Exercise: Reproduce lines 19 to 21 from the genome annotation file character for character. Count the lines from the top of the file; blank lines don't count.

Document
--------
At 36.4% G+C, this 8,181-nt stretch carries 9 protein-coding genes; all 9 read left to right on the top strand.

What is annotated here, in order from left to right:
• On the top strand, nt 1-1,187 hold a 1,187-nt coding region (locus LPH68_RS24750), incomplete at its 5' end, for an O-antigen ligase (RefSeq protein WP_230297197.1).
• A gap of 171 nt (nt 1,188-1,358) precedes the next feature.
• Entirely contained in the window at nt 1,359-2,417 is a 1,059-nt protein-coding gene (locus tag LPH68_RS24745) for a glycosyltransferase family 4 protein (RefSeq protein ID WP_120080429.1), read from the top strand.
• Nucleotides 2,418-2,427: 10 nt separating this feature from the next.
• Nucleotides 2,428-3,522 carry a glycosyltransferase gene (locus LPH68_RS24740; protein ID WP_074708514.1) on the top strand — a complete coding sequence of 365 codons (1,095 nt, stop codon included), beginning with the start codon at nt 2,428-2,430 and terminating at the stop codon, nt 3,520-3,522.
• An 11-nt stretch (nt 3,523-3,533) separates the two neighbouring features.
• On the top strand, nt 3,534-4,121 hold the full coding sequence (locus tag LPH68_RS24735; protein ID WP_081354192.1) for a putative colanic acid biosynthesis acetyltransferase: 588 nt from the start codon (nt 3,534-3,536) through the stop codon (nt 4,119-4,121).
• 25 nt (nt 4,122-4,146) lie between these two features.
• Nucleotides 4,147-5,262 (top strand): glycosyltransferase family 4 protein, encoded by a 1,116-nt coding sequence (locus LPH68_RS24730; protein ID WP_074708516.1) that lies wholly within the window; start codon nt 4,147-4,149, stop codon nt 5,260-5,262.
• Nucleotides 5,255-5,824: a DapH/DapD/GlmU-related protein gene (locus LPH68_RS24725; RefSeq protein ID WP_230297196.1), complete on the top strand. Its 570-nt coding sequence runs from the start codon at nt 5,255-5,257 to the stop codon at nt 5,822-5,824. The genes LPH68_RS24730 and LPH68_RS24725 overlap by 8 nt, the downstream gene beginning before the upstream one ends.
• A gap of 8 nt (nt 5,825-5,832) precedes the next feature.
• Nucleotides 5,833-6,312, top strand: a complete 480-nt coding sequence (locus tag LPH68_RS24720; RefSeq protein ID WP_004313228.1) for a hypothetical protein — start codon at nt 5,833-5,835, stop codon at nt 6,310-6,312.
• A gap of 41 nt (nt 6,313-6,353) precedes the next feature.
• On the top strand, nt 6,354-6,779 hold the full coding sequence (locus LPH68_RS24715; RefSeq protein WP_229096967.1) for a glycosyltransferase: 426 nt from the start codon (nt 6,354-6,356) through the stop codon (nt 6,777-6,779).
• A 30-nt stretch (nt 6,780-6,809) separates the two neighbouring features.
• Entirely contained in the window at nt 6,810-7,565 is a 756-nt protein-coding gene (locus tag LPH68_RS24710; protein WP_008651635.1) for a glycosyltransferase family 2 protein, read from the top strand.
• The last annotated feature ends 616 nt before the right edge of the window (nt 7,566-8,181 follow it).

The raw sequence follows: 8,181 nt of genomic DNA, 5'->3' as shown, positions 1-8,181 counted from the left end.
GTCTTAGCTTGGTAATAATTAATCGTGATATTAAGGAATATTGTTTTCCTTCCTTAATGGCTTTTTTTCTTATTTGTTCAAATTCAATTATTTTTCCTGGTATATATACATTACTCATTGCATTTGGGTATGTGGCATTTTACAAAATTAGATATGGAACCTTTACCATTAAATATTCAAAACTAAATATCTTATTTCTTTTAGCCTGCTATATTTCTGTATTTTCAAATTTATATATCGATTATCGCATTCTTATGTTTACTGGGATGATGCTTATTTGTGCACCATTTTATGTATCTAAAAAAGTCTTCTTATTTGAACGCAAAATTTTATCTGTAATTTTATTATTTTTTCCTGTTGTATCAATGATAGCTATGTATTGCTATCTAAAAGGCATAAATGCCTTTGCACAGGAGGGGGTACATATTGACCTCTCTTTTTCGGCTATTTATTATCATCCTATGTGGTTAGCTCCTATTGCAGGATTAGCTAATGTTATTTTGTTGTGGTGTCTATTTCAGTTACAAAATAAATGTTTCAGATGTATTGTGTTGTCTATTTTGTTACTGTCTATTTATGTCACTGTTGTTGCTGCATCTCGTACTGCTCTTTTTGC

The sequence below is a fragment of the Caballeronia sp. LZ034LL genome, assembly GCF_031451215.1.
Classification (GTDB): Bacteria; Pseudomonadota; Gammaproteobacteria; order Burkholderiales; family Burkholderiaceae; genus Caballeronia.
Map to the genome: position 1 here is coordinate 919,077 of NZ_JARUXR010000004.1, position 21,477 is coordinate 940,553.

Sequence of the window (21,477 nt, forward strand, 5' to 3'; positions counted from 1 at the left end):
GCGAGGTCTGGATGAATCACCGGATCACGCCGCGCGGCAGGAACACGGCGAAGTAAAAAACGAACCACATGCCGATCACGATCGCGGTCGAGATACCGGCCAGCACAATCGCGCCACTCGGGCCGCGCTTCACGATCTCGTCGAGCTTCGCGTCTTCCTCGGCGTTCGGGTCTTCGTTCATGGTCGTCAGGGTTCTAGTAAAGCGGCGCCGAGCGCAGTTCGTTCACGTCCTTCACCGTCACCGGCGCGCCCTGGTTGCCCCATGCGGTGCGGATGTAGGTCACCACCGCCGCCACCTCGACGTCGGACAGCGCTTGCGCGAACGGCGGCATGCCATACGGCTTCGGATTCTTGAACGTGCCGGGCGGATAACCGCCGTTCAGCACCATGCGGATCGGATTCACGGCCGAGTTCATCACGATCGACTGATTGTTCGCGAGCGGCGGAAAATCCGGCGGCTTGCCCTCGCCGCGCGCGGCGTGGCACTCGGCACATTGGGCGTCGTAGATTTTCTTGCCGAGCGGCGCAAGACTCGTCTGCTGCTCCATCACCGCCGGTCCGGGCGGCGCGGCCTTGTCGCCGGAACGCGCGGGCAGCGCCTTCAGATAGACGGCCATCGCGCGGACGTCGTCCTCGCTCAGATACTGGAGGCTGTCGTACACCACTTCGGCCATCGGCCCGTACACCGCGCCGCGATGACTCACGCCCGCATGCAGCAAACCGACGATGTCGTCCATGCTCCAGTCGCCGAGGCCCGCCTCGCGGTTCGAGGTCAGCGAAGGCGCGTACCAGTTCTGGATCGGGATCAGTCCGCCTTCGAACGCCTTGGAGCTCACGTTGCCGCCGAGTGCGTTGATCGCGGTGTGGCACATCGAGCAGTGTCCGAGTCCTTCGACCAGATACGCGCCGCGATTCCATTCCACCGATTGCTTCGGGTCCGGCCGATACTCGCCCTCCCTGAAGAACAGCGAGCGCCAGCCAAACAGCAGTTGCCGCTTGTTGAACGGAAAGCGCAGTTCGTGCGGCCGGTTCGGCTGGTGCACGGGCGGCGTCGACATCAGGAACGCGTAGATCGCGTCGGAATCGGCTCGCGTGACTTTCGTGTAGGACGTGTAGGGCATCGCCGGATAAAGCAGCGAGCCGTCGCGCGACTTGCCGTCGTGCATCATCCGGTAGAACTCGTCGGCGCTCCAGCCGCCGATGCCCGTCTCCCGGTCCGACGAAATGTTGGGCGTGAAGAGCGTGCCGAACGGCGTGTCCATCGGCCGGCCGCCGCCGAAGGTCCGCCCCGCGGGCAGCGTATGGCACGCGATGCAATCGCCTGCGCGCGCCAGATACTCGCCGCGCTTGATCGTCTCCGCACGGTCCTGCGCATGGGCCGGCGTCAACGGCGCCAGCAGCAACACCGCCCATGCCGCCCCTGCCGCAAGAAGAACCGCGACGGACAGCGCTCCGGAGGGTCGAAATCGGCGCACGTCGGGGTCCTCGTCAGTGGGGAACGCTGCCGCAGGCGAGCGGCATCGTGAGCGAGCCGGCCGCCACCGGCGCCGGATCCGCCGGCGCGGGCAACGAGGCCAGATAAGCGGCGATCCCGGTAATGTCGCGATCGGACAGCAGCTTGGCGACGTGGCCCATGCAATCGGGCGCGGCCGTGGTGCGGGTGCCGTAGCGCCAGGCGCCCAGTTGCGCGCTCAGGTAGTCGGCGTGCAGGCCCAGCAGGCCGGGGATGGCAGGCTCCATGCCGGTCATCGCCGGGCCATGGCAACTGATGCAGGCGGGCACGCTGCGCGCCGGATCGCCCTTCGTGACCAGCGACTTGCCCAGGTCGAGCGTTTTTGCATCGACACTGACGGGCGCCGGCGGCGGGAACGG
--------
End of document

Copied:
• The last annotated feature ends 616 nt before the right edge of the window (nt 7,566-8,181 follow it).

The raw sequence follows: 8,181 nt of genomic DNA, 5'->3' as shown, positions 1-8,181 counted from the left end.
GTCTTAGCTTGGTAATAATTAATCGTGATATTAAGGAATATTGTTTTCCTTCCTTAATGGCTTTTTTTCTTATTTGTTCAAATTCAATTATTTTTCCTGGTATATATACATTACTCATTGCATTTGGGTATGTGGCATTTTACAAAATTAGATATGGAACCTTTACCATTAAATATTCAAAACTAAATATCTTATTTCTTTTAGCCTGCTATATTTCTGTATTTTCAAATTTATATATCGATTATCGCATTCTTATGTTTACTGGGATGATGCTTATTTGTGCACCATTTTATGTATCTAAAAAAGTCTTCTTATTTGAACGCAAAATTTTATCTGTAATTTTATTATTTTTTCCTGTTGTATCAATGATAGCTATGTATTGCTATCTAAAAGGCATAAATGCCTTTGCACAGGAGGGGGTACATATTGACCTCTCTTTTTCGGCTATTTATTATCATCCTATGTGGTTAGCTCCTATTGCAGGATTAGCTAATGTTATTTTGTTGTGGTGTCTATTTCAGTTACAAAATAAATGTTTCAGATGTATTGTGTTGTCTATTTTGTTACTGTCTATTTATGTCACTGTTGTTGCTGCATCTCGTACTGCTCTTTTTGC